“Finally, something wearable in this God forsaken store. At least it didn’t look like crap sprinkled with glitter.” He thought out lout and grabbed the jacket from the hanger and put it on.
The theft tags were the only problem. He didn’t have the skills or the time to dig them off. He waited in a corner close to the exit for the perfect opportunity to make his move. Three hair flipping blondes laden with shopping bags, bragging about their new BCBG and Marc Jacobs shoes, approached the exit completely oblivious of the rest of the world.
The attendant worked up a perfunctory smile as he opened the door for the threesome. Joseph crept up behind them then pushed his way past and ran down the street as the theft alarm blared out a high pitched shrike. Not even stopping for a quick glance to see if he was followed Joseph took the corner. He was now a designer clad wanted man. His first thought is that the cops would sniff him out in the blink of an eye. Joseph Tanner knew he couldn’t linger in town. But he was broke and had no way to get home. He needed a way to get his hands on some cash and fast. He was sure he was hot be because of the shoplifting, and thought it might not be very wise to steal a car, besides he wasn’t sure it was possible to hot wire one of those cash on wheels these people called cars. After all, he was no experienced car thief and how many middle class Insurance salesmen like himself was able to successfully hotwire a Cadillac? He walked some more until he came to a small diner on the outskirts of town, like Joseph it seemed out of place and unwelcome in this posh town. With its flickering neon open sign in the door and missing N and apostrophic from its Andy’s he was sure he’d feel more welcomed there.
He approached it with glee. There were rundown sedans and the occasional station wagons and some impressive motorcycles in the parking lot but, one caught his eye. He knew this was no time to be picky, but the call was irresistible, unbearable. Cautiously he looked around to see if anyone was watching him, and then went over to the bike, but just then the owner came out and approached him.
Stunned, Joseph stepped back “Nice bike you got here. What is this a Harley? I’m bike illiterate, but I don’t need to know a lot about bikes to see that this is a beautifully machine.” He spat out a nervous stuttered laugh, trying to cover up his intent as he pretend to merely admire the bike. He took a step back, hoping that the man wouldn’t attack and pound him to dust. The biker shook his head and smiled pitifully as he saddled the bike. With one steady kick of the pedal the engine rumbled to life. Joseph began to walk away in defeat.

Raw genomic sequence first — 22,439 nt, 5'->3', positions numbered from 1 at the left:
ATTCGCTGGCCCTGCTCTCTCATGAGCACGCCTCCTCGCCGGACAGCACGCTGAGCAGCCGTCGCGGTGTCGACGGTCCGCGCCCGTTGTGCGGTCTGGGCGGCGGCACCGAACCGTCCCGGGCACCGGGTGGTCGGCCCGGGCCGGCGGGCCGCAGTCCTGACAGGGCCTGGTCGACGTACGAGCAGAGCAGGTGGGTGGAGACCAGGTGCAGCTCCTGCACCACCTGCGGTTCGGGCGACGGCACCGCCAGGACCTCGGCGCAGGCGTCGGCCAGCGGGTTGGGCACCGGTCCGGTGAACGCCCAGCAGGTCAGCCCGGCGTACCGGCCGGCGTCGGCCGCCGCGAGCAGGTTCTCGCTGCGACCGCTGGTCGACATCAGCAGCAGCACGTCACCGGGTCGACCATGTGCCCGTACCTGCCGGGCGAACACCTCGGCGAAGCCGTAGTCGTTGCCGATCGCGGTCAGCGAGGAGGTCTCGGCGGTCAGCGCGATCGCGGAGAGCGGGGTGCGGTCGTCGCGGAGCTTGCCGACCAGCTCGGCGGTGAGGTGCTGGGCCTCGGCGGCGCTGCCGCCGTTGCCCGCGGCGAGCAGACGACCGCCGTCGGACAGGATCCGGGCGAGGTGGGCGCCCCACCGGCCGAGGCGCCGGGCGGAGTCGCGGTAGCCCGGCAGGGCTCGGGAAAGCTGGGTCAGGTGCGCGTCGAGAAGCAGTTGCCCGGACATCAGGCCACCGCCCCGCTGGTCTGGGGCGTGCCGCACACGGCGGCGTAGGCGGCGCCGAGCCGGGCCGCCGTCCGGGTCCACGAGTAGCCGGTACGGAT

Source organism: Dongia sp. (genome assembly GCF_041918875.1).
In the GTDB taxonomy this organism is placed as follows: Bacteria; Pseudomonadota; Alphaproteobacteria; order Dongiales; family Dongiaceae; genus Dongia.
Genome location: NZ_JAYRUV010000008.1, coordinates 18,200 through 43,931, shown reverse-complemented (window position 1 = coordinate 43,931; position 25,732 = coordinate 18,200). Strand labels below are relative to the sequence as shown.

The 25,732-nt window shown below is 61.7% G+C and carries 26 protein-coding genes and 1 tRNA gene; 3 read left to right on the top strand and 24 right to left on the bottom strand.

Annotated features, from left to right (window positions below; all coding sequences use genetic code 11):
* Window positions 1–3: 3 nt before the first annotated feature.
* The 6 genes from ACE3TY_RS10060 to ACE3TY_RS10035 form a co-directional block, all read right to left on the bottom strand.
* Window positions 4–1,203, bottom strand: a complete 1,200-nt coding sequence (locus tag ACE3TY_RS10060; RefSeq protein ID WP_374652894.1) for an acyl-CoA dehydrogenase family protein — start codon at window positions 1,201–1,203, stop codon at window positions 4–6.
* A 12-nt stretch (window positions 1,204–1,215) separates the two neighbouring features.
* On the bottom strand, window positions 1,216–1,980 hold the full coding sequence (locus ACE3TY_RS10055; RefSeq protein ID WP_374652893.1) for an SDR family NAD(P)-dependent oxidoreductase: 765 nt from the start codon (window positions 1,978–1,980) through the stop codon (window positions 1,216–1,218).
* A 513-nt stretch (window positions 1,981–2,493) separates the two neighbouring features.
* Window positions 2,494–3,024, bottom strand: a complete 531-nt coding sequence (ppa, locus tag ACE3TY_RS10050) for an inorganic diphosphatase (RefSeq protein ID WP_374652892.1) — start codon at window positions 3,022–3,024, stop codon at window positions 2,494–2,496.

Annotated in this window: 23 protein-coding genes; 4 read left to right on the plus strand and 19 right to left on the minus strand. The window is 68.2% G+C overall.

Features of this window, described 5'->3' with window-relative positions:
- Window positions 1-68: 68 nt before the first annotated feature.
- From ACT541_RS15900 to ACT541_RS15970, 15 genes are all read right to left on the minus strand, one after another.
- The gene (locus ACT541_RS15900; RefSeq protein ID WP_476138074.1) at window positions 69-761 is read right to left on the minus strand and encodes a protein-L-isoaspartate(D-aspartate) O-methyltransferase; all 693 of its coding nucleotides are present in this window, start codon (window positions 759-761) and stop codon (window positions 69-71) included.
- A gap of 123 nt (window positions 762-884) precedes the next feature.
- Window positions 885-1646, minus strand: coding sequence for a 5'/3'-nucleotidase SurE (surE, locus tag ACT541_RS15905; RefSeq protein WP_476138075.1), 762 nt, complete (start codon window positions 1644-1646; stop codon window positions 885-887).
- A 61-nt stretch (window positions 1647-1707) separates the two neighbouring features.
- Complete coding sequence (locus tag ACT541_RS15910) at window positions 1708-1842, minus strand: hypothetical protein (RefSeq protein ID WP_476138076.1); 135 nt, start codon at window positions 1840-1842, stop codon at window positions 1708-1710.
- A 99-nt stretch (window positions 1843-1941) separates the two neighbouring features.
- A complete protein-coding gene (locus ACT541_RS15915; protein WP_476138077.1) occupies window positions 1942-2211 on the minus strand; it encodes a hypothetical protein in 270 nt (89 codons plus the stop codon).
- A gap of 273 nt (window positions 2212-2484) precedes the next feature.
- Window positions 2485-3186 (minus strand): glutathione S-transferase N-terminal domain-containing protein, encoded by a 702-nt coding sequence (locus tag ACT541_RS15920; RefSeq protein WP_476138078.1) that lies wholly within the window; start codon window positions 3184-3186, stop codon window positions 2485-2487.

“You need a lift?” The biker turned and asked.
“Yeah I do,” he answered delightfully,
“Well hop on.” He gestured with his head for Joseph to get on.
The biker was a taller fellow than Joseph at least 6’4, he boasted thick muscular arms, a clean shaved head and a thick bushy beard, Joseph mounted the bike, and wondered where to put his hand, because he dared not touch this man. The wind was brutal as the motorcycle stormed down the road.
“So where are you heading?” the biker shouted back to Joseph who was trying to take cover behind him to dodge the assault of the wind whipping his face. “Northridge,” he yelled back.
“I can’t take you that far, but I’ll take you close to the interstate.” He gripped his jacket tight and closed it across his chest and folded his arms to try and warm up. Joseph was amazed that the biker was wearing nothing but a sleeveless denim vest and leather pants. He didn’t seem to even notice how cold the breeze was.
It seemed like hours before they were close enough to the interstate. Joseph wasn’t a man of prayer but he distinctly remembers praying to be off that motorcycle. The roads climbed rolling hills and hugged dizzying curves as the tires ate up the asphalt beneath them. Every turn drew on the biker’s skills and years of experience handling a motorcycle. He rode fearlessly, at times seeming to forget that he had a pillion.
Joseph wasn’t thrilled about walking, but he was relieved to be off that motorcycle. Night had fallen, and he walked for some time before he reached the interstate. If the past few years of his life was rough this night could have been categorized as one of the worst. Car after car he watched the headlights go past him. No one stopped to pick him up, even though he signaled to every car that passed. His feet were aching, and weariness was beginning to get the better of him.
He heard a car coming up behind him for the umpteenth time, he turned to face it while walking backward, and beckoning for it to stop. It pulled off the road a few feet in front of him. Joseph ran to the car, all the while a song of triumph sang in his ear. Then he got to the window, music was blasting in the car, and it reeked of alcohol. He got in, only to find three kids bopping their heads and swinging their bodies unnaturally to heavy metal music.
Immediately he regretted it, and wanted to get out. But reasonableness set in, sitting half in half out of the car decided to tough it out, it wouldn’t be forever, he reasoned and he didn’t have a choice.
He slapped his hands on his thighs, and made circles with his palms as he stared out the window. He glimpsed at the youngster beside him swinging his body to the music and wondered why the minutes were crawling so slowly.
“Hey, you want a beer?” the juvenile shouted over the noise. Joseph nodded yes, and took the beer from his hand. He threw his head back and took a long satisfying drink.
“You guys enjoy your music loud huh? I like music m’self but, ah could you take it down a notch?” The question went un-noticed by the threesome.
“What are you doing out here by yourself?” Jason yelled curiously.
He took another sip of the beer, and ignored the question.